As mentioned the microstructured fibre may have either a solid core or a hollow core depending on the arrangement. However in some embodiments a hollow core microstructured fibre such as a photonic band gap fibre may be configured to provide an enhance non-linear optical power threshold which can be advantageous.
 In fibre optic distributed acoustic sensors where the fibre is interrogated with pulses of radiation and radiation which is Rayleigh backscattered is detected is it typically necessary to avoid certain non-linear effects within the fibre. One such non-linear effect is modulation instability. Another non-linear effect is stimulated Brillouin scattering.
 In hollow core fibres the core will generally fill with air (unless deliberately filled with some other gas). The skilled person will appreciate that the power thresholds for non-linear effects may be higher for transmission through air than for transmission through solid core material. Thus optical pulses of greater optical power, i.e. greater intensity, may be used in an air core waveguide than with a solid core waveguide without experiencing unwanted non-linear effects. This is advantageous as the effective length of fibre which can be monitored by a distributed acoustic sensor is partly dependent on the intensity of the interrogating pulse and increasing the intensity increases the operating range.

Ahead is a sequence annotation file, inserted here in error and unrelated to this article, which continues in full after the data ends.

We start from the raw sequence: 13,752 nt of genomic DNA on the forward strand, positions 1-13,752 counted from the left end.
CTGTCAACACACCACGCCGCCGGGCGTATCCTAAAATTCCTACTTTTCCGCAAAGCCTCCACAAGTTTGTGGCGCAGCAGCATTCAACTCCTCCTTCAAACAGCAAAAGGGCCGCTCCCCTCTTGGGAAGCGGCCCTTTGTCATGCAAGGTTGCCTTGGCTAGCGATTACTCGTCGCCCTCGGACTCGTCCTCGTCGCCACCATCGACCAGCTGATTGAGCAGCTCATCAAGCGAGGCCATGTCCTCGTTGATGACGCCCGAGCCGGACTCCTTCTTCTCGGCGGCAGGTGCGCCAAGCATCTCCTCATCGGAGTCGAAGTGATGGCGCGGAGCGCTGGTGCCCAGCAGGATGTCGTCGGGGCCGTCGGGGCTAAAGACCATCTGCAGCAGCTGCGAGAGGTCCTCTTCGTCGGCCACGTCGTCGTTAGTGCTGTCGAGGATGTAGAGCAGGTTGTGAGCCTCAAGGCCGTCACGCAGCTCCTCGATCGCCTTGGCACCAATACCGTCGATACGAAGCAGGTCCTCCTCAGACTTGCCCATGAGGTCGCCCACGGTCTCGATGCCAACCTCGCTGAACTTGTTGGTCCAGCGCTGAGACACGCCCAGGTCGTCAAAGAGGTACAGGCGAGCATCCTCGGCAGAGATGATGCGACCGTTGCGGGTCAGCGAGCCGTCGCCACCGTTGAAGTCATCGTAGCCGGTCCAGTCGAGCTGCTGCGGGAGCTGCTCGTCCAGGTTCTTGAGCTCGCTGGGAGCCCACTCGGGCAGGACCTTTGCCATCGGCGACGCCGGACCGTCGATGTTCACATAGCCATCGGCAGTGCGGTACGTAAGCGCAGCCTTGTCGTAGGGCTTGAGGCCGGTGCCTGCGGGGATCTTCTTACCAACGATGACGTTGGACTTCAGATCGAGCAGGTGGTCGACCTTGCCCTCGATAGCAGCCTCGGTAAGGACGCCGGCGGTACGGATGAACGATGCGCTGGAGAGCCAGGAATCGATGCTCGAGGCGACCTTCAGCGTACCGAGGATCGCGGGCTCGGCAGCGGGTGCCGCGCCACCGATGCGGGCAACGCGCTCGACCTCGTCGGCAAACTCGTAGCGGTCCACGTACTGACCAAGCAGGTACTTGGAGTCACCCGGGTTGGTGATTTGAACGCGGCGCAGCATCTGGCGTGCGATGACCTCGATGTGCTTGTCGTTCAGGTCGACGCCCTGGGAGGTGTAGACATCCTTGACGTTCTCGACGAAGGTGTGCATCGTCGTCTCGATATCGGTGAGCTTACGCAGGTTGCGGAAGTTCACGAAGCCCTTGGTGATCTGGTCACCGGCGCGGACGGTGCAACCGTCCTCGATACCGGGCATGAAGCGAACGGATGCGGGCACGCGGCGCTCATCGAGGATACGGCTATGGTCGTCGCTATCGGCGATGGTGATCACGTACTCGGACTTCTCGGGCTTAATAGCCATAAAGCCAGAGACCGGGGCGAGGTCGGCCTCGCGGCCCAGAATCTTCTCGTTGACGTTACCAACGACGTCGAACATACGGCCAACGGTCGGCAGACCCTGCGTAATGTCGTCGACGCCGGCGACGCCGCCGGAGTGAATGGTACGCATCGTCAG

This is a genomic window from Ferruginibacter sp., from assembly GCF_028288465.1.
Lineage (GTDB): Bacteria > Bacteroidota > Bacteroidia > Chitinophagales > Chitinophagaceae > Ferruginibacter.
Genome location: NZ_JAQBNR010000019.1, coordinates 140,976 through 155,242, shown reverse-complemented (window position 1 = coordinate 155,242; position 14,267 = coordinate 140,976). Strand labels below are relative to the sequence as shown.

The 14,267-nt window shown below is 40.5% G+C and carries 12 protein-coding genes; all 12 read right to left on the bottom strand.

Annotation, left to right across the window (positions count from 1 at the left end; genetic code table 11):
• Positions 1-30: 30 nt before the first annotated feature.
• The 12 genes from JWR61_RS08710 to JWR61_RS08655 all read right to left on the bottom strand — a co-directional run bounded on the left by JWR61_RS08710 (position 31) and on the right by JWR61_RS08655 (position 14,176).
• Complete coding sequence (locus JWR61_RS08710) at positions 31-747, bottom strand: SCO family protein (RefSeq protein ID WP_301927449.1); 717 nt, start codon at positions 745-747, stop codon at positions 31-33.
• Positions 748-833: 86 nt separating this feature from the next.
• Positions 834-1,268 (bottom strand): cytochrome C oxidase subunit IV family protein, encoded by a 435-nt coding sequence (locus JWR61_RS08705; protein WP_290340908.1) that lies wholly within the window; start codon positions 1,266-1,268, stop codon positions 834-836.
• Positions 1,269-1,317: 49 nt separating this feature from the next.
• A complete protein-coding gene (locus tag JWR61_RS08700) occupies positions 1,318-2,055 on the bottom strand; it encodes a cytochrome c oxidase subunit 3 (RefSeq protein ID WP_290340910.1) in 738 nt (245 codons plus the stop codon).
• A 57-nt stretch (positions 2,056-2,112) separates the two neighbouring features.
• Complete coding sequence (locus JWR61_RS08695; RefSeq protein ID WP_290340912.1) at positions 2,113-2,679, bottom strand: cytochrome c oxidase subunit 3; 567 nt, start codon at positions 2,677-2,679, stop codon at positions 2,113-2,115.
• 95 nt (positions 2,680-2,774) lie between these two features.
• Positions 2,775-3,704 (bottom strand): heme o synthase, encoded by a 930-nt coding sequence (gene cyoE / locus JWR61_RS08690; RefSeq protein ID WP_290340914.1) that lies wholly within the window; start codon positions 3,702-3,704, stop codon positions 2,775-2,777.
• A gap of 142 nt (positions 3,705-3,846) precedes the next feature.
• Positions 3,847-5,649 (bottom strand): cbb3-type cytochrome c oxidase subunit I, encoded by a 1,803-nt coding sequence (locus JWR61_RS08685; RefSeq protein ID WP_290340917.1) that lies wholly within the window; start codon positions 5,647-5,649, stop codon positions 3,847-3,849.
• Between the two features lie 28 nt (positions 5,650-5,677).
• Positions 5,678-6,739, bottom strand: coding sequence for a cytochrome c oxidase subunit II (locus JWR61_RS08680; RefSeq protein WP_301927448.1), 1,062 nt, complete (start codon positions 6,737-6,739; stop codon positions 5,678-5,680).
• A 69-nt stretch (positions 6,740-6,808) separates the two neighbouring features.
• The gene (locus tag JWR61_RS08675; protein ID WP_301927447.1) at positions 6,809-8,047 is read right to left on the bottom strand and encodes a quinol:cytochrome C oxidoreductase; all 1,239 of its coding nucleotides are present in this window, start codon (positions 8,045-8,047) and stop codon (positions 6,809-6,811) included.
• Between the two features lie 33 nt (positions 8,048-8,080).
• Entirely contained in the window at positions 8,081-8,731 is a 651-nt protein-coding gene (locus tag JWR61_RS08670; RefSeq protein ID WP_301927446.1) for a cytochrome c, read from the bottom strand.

In another aspect of the present invention there is provided a method of distributed acoustic sensing comprising, launching at least one pulse of optical radiation into an optical fibre and detecting radiation backscattered from within the fibre wherein the optical fibre is a microstructured optical fibre configured to provide at least one of an enhanced sensitivity to a given incident acoustic signal; an enhanced non-linear optical power threshold and directional sensitivity.